#BeenThereLearnedThat: Chanel Cathey on Being Intentional in All That You Do

#BeenThereLearnedThat: Chanel Cathey on Being Intentional in All That You Do

By Kia Robinson

There is something powerful about someone who knows where they want to be and makes every effort to get there. Successful people are strategic but they’re also very international about the opportunities they take advantage of in an effort to reach their goals. Successful people are also intentional about the people they keep around. Your tribe plays a huge role in your growth and in your trajectory. Chanel Cathey is a prime example of someone who from a very young age knew that absolutely nothing was off limits. Her mother once told her, “If you aim high and fall short, you’re still soaring.” She’s been aiming high all her life. Cathey serves as the Director, Head of the Corporate Practice for Hunt and Gather where she’s responsible for managing global client partnership and fostering innovative executive communications approach. She previously served as the Director of Corporate Communications at Viacom and also spent time as a publicist for ABC News and in media relations at Unilever.

TLC spoke with Cathey about her career journey and the advice she’d give students who are just starting out.  

What did you want to be when you were younger and how has that shaped your career?

I initially went into college thinking I would be a business major. I always wanted to be a media executive so majoring in business seemed like the best route. I went to Fordham University and started in the business program but quickly learned that I literally had no passion for the classes. I wasn’t getting my hands on any of the things I was passionate about but I was always told, “business majors make money and it’s the degree that will pay off in the end.” I eventually went out on a limb and changed my major to communications and media studies with a double major in political science. Those were two things I was always passionate about and they all led to my future career. I credit it to having the guts to listen to my inner voice and change my major. I just knew I wanted to match my passions to my major. If I’m sitting in class and not feeling anything and I’m bored, that degree isn’t going to pay off for me in the end. But if I’m passionate and excited about the courses, I’m not going to worry about what my paycheck will look like after graduation. I’ll figure it out and it was the best decision I ever made.

I remember I had an International Relations class and we once took a trip to the United Nations and I was able to meet the head of the department of public information and public radio. I walked up to him and said, “I would love to intern here one day.” And I did. If I had never changed my major, I wouldn’t have had that opportunity.

Additionally, I loved politics and philanthropy and giving back. So I went to NYU and did my Masters in public administration and policy. I focused on non-profit management and how foundations work, how they build highly effective boards and how they tackle social issues. It was a non-traditional track but I continued following the things I love.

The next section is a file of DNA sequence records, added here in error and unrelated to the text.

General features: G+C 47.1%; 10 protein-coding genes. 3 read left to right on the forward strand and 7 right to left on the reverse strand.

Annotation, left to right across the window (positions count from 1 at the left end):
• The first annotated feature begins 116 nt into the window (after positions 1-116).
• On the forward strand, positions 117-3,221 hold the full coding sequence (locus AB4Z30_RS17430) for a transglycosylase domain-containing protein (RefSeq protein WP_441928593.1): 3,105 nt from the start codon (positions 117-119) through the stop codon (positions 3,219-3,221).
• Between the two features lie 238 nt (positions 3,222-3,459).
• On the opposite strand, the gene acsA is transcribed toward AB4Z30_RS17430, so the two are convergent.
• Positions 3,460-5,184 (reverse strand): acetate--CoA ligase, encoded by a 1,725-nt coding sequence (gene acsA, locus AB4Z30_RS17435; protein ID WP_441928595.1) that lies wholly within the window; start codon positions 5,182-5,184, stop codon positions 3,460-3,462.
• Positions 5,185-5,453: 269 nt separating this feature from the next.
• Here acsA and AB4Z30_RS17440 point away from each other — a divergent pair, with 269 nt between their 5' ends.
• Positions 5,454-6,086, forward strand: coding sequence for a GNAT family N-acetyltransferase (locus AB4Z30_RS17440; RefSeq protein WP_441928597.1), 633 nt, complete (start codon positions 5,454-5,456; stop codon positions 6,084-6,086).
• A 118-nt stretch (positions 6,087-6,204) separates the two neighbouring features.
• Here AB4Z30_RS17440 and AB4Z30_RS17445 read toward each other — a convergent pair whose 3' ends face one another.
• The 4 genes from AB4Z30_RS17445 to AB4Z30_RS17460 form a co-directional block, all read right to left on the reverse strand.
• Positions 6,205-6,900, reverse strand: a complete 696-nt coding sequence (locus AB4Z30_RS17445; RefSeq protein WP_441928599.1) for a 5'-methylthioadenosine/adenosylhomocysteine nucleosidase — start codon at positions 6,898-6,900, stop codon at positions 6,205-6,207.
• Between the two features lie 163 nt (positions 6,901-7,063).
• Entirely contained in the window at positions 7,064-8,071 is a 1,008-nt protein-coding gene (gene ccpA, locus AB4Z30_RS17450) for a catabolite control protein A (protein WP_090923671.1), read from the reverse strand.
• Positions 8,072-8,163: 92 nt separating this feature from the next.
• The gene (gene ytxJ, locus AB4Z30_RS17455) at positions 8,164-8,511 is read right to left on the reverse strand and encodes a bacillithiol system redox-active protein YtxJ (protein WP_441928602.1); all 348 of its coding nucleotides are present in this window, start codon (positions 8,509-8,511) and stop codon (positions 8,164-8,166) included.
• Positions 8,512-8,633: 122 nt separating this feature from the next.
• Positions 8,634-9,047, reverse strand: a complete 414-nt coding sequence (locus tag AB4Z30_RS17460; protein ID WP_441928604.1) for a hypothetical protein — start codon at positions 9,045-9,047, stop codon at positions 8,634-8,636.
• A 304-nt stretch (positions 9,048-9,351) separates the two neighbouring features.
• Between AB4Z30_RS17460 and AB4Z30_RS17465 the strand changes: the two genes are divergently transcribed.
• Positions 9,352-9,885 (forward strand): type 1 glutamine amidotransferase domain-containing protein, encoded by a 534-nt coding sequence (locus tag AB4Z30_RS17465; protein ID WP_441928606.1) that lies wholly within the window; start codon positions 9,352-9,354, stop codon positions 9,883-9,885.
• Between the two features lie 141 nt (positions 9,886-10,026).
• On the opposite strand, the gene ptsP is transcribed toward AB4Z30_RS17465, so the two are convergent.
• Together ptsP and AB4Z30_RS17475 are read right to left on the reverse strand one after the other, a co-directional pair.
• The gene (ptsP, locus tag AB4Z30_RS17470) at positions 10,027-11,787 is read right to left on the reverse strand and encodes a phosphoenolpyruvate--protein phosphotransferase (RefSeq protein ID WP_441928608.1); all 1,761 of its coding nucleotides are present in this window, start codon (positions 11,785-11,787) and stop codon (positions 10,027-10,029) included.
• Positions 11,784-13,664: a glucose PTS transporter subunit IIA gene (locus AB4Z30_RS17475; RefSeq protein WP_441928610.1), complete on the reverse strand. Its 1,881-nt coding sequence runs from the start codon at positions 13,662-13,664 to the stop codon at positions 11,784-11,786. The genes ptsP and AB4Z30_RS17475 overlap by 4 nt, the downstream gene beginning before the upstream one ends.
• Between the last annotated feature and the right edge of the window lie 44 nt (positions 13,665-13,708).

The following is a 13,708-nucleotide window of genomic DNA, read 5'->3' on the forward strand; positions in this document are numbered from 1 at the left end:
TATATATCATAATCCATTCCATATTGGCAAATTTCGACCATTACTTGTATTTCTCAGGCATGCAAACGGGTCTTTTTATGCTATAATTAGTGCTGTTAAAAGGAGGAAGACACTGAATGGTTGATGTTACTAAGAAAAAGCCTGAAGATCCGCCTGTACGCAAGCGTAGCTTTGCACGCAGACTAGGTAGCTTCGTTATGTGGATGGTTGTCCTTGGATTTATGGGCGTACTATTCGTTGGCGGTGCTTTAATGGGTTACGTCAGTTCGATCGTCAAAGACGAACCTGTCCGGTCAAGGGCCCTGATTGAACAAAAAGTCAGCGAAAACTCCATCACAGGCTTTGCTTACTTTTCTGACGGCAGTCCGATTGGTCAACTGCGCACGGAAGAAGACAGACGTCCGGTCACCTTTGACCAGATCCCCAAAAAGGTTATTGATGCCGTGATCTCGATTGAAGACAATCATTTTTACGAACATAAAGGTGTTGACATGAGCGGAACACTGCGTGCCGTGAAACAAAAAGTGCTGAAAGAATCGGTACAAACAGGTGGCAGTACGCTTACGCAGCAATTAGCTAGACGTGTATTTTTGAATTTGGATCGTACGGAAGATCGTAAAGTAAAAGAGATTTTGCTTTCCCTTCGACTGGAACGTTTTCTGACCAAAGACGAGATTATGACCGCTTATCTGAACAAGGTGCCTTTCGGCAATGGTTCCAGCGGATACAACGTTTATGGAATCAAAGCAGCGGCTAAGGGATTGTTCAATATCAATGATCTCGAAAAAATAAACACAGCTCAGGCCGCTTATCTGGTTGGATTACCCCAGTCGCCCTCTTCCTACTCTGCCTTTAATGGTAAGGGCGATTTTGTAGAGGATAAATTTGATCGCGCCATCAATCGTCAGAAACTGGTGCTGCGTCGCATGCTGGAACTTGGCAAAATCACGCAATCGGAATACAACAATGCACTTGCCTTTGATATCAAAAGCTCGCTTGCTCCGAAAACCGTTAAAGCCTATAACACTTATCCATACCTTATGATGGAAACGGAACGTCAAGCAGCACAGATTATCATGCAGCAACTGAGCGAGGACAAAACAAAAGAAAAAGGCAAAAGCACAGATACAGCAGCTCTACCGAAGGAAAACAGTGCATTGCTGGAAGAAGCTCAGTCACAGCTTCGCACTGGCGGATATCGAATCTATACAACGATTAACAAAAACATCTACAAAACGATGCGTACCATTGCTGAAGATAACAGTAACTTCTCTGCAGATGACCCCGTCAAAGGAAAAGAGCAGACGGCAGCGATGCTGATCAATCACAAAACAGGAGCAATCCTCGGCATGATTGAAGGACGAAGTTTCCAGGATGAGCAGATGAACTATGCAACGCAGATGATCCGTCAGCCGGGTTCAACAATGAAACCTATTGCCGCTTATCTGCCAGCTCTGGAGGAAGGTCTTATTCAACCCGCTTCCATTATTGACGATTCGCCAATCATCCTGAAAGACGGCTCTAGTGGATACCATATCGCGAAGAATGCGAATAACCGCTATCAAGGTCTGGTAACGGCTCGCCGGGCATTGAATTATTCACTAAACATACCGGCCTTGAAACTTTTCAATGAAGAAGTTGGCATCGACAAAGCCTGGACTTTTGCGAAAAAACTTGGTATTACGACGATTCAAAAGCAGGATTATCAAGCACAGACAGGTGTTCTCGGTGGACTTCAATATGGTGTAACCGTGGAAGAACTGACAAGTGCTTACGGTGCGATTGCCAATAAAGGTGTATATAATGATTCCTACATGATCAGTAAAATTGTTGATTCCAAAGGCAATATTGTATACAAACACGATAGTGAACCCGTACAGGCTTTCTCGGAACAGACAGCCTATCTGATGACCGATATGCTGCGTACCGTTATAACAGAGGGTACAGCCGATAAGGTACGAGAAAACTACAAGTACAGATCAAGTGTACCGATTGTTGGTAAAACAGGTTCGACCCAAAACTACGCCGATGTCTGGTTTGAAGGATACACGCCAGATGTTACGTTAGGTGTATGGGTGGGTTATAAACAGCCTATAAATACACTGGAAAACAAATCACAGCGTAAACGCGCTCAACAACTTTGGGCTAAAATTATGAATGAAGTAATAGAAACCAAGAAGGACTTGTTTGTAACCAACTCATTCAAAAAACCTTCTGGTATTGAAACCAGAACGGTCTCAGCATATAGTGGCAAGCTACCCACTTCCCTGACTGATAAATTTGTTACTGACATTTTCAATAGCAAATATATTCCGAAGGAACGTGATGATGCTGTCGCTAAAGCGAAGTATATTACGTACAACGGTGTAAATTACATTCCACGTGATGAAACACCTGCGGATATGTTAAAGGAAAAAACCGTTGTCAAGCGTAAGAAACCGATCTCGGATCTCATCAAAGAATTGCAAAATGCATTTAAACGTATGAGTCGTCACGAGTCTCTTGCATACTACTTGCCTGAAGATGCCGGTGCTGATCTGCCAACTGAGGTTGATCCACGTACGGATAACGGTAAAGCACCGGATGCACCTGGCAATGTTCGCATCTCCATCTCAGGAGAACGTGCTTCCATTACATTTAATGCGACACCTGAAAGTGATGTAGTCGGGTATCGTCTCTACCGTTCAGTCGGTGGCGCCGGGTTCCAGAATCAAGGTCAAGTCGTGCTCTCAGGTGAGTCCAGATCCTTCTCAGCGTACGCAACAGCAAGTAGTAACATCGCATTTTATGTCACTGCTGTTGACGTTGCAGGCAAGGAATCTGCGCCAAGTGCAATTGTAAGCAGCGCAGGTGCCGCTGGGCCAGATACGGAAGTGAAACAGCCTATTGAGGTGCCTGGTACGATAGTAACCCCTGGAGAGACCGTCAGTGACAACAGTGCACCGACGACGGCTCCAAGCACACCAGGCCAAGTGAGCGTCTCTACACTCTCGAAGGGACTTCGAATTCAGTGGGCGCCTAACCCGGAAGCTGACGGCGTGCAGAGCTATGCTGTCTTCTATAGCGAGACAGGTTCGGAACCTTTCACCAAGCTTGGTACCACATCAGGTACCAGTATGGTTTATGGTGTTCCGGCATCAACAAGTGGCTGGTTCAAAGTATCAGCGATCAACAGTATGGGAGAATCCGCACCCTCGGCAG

What is a lesson you learned in college that you didn’t receive in a textbook?

I would always ask for what I want. This lesson came naturally to me. I remember going up to the head of communications at ABC News. I was a sophomore in college and I told him, “I want to intern at ABC News this summer in Washington D.C.” He pulled me aside, made a couple phone calls and made it happen. I knew what I wanted and I had my “ask” ready. Afterwards he asked me, “How old are you? Our internship program is only for juniors. You’re too young. Try applying next year.” I told him, “No. I know I can do the work.” And I was hired. I continued working with the company at Good Morning America when I got back to New York. I would wake up a 3:30am, go to work and then go to class. That grind and passion was always there. Knowing what you want and being able to articulate it will get you so far. It was never in a book.

What is something you wish you would have known when you were fresh out of college?

There are three key things I wish I would have known.

1. The importance of financial management. If need be, seek advice. Don’t miss out on income because you don’t want to ask questions. Financial stability is so important especially in your 20s. Your early 20s and your first job is really the launching pad that will help set your future earnings track. Understand your finances and make the necessary moves to ensure you have that financial stability. Get apps like mint.com, get a budget and figure out where your money is going.  Learn how to adjust your life in small ways that will save money and add up in the long run. Start early so you’re not in a life panic at 30 when you’re ready to settle down and buy a house.